Bake in preheated 400 degree oven for 12-15 minutes or until golden brown around the edges. The recipe called for icing the heart shaped tarts but I liked the appearance of a tiny bit of confectioners sugar sprinkled on the top while they were still warm. G. took a pair of them slipped into a cellophane sleeve with white polka dots to his 94-year old mother and brother who live across the street. She thought they were “cute.”
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DSC_0260And if that’s not enough to make our day, this little video may. G. and I were watching a documentary last night on TV that we just happened upon of Bobby McFerrin, the jazz improvisationist and conductor of classical orchestras who has won ten Grammy awards over the years. In the film, he coached four young aspiring singers to improvise together on stage with him, to the tune, “Swing Low, Sweet Chariot.” When asked earlier what would make them successful as musicians in search of making their own mark, his answer was sweet and simple: find your own authentic voice and style ~ so that when one heard it, they would know it was you.

Curious, I looked up more information about Bobby McFerrin, because I remembered he had served as the Creative Chair of the St. Paul Chamber Orchestra, for which my sister and her partner have played for over thirty years. It turns out McFerrin has also conducted other major orchestras all over the world. He is an impressive gent because he is so modest and true to himself. Then, I came across this video of the Israel Philharmonic Orchestra performing the “William Tell Overture.” Here is a link to this piece ~ it will bring a smile to your face!

http://videosift.com/video/Bobby-McFerrin-conducts-the-William-Tell-Overture

Happy Valentine’s Day to all!
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contentment . . .

DSC_0242_2The previous post gave some guidelines on longevity, marital and otherwise. “We live with contentment,” said John Behar. Did any of you hesitate at that word when you read it? Sounds so simple. Yet, all day yesterday after posting it, I wondered how many of us feel contentment and/or even know what that is?

Does it take becoming a certain age after striving for and achieving certain goals in one’s mind to feel contentment? Or is it a matter of the kind of values that you grow up with or find for yourself that feels like your purpose in life? How many of us when asked what we want to be when we grow up would say, “be contented?” Lest you think I am poking fun at this concept, I am actually doing just the opposite: that is, reflecting about what it takes to be content with one’s life on a daily basis.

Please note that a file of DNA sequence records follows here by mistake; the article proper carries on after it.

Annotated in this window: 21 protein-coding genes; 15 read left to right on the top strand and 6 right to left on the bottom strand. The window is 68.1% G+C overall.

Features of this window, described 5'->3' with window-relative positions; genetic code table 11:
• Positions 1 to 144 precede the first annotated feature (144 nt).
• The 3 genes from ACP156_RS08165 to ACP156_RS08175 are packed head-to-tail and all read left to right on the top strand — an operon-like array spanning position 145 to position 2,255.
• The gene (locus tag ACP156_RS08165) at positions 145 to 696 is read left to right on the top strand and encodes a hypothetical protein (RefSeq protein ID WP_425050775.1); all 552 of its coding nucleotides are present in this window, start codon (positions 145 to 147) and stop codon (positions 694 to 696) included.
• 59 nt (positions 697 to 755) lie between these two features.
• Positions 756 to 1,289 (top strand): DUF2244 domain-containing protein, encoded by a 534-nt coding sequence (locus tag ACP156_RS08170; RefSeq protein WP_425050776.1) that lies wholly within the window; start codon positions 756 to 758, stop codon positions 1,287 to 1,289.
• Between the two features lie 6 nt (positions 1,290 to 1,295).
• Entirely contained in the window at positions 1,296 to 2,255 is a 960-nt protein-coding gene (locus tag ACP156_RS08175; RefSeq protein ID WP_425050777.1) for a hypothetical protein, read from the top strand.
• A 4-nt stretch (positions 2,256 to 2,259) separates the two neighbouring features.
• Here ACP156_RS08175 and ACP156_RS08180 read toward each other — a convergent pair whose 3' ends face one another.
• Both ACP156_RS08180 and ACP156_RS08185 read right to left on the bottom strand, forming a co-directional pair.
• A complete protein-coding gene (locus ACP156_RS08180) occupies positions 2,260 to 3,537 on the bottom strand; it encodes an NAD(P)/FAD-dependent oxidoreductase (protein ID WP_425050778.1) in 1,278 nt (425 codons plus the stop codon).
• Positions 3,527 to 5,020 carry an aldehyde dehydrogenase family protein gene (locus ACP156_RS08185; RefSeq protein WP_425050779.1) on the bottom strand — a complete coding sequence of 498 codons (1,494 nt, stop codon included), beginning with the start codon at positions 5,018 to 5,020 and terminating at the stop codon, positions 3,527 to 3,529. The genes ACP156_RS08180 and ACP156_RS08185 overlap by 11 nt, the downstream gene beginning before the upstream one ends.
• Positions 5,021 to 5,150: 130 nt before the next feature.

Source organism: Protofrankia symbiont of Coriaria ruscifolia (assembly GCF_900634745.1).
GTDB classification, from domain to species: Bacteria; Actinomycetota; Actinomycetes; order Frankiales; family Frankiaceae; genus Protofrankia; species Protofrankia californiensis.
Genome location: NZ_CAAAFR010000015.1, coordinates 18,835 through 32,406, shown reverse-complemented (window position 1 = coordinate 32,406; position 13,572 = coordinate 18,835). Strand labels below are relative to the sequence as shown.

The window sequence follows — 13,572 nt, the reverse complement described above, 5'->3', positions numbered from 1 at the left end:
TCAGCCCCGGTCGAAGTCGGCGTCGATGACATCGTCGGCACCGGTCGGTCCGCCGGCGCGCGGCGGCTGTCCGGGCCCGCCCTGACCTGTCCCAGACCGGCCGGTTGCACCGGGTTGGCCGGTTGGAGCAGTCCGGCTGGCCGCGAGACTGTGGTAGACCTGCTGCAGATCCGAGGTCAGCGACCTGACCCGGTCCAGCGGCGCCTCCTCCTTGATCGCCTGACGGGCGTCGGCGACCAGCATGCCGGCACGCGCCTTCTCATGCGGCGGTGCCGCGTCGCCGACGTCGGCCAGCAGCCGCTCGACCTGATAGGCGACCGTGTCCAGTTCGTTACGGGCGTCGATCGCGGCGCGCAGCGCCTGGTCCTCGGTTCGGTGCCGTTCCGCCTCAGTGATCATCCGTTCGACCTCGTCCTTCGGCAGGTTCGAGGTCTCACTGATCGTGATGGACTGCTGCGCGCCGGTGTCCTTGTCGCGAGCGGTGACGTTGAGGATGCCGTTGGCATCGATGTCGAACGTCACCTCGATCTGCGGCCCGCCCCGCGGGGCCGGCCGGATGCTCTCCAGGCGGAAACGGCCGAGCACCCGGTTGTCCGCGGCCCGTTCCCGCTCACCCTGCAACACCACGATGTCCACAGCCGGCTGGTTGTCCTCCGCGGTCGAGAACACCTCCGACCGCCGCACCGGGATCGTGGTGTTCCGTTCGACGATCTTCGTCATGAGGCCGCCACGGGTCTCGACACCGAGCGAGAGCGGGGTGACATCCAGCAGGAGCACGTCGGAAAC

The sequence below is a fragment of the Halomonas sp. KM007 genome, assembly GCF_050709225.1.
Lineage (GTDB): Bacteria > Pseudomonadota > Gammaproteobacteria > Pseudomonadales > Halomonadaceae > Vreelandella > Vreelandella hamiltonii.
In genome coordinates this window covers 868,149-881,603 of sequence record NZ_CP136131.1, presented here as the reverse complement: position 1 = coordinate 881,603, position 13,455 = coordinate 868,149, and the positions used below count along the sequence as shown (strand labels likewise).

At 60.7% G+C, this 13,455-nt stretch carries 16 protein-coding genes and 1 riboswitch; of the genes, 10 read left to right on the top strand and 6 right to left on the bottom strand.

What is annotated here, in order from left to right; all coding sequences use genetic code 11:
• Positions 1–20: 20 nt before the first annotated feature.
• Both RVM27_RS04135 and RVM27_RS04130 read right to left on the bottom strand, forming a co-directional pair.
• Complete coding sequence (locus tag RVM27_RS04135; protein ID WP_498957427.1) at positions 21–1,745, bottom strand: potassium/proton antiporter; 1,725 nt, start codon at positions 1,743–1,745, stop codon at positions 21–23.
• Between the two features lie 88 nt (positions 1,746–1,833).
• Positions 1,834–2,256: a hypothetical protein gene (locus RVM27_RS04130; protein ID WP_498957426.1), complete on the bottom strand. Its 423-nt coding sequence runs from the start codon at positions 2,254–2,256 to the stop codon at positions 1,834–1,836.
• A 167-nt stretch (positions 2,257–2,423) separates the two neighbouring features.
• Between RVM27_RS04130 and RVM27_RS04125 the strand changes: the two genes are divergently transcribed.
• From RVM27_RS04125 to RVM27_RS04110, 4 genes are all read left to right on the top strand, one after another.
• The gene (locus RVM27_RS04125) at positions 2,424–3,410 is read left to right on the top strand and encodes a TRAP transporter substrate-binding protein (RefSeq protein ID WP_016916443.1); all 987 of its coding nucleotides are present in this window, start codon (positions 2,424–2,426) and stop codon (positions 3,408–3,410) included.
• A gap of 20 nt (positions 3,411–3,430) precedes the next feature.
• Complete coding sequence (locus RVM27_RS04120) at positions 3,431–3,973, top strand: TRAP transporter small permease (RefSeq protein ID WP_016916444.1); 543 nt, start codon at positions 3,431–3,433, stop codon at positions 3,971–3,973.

Many of us have what we need to live each day: food, shelter and a way to pay our bills. What we THINK about all day long is what may account for an empty hole in our perception of how we are doing: we need more money; we want a better job; we want to re-do the kitchen; we want a new car; we have to have (fill in the blanks.)

I was thinking about the article about the Behars and that my stage in life seems to complement theirs: which is to watch my family grow and to go with the flow. I have discovered that all the nagging things that had to be a certain way actually are made-up ideas in my head and so I sent them packing. When G. forgets or does something that annoys me, I stop myself and say, is it worth it to nag him about it or what difference does it make anyhow? Believe me, it’s taken me a long time to get here. The driving motivation for me to stop “sweating the small stuff” is that I actively want to be contented. I want to acknowledge how lucky we are to be together and to live a life that is fairly simple except for all the cooking forays that I embark on. I knit and read a lot. I like to clean house and clear off the kitchen counters so that our place looks neat. We have avoided the flu so far this winter.